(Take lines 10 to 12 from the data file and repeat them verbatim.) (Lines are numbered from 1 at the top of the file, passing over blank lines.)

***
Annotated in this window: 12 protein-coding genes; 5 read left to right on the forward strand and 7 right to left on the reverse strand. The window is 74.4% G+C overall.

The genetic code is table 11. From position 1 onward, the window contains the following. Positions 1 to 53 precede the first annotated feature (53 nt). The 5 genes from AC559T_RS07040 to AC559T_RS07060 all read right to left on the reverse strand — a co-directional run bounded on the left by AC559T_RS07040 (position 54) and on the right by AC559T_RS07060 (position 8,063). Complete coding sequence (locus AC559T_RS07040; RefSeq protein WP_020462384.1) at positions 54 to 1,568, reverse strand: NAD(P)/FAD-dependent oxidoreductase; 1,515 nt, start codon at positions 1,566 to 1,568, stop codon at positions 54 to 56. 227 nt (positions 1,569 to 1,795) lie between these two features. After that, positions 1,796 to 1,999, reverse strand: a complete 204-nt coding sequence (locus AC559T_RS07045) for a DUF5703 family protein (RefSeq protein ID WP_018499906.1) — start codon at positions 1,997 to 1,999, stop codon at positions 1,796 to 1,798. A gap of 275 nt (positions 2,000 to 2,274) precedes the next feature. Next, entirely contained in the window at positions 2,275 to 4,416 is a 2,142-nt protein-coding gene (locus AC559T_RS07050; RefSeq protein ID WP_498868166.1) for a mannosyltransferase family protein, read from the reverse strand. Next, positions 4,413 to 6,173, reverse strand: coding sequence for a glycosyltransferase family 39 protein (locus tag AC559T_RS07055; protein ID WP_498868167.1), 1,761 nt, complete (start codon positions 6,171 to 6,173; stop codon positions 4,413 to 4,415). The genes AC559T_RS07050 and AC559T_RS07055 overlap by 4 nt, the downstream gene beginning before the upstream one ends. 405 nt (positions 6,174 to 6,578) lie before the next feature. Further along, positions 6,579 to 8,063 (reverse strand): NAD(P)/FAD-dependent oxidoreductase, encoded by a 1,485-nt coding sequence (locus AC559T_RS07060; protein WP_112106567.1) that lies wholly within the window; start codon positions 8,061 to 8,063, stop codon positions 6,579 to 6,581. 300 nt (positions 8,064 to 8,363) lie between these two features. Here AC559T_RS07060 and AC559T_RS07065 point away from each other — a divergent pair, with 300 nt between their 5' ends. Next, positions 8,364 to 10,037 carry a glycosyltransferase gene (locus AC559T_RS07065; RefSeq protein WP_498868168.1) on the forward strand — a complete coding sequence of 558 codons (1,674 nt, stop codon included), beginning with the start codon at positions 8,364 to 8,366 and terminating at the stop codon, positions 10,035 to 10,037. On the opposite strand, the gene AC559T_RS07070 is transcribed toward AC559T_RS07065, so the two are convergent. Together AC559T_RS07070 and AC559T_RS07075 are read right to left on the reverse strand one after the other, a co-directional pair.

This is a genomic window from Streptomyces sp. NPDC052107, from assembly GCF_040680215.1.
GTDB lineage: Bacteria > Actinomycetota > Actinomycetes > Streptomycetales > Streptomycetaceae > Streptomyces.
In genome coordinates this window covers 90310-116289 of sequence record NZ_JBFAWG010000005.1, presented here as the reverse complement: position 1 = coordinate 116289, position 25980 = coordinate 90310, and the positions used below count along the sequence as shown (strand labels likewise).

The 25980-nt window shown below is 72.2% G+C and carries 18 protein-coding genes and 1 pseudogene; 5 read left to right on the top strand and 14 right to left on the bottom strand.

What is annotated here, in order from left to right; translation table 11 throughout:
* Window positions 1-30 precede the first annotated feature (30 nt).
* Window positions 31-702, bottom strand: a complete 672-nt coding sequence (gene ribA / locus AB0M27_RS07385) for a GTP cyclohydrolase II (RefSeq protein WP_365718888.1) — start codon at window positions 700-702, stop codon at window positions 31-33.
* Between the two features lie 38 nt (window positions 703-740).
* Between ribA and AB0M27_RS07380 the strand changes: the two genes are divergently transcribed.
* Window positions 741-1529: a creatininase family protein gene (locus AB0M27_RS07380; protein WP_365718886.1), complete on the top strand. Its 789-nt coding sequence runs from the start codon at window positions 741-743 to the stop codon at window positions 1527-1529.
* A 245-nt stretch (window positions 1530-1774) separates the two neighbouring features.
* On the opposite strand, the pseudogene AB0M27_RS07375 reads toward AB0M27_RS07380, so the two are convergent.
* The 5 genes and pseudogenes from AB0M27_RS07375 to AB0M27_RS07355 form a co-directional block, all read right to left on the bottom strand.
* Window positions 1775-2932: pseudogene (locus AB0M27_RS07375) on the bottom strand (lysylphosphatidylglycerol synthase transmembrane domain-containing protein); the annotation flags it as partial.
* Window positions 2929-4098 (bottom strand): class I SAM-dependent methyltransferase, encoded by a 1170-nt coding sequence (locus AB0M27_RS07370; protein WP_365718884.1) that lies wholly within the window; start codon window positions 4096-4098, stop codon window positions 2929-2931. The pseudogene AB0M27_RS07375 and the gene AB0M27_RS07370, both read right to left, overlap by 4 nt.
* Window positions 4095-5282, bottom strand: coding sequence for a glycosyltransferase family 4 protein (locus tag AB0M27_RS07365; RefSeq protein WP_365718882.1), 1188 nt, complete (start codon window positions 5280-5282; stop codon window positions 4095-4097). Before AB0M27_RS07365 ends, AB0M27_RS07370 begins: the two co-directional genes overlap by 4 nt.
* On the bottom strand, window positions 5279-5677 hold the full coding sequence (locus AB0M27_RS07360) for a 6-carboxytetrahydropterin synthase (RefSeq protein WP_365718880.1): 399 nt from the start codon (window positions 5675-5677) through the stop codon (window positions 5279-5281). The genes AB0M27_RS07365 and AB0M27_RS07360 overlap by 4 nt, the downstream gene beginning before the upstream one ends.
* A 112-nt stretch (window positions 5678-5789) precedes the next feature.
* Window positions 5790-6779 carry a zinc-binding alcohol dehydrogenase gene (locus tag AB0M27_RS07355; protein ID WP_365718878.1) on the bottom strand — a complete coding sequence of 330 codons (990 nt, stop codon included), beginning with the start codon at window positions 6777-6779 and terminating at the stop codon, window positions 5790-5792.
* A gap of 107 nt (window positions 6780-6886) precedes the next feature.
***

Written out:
* Between the two features lie 38 nt (window positions 703-740).
* Between ribA and AB0M27_RS07380 the strand changes: the two genes are divergently transcribed.
* Window positions 741-1529: a creatininase family protein gene (locus AB0M27_RS07380; protein WP_365718886.1), complete on the top strand. Its 789-nt coding sequence runs from the start codon at window positions 741-743 to the stop codon at window positions 1527-1529.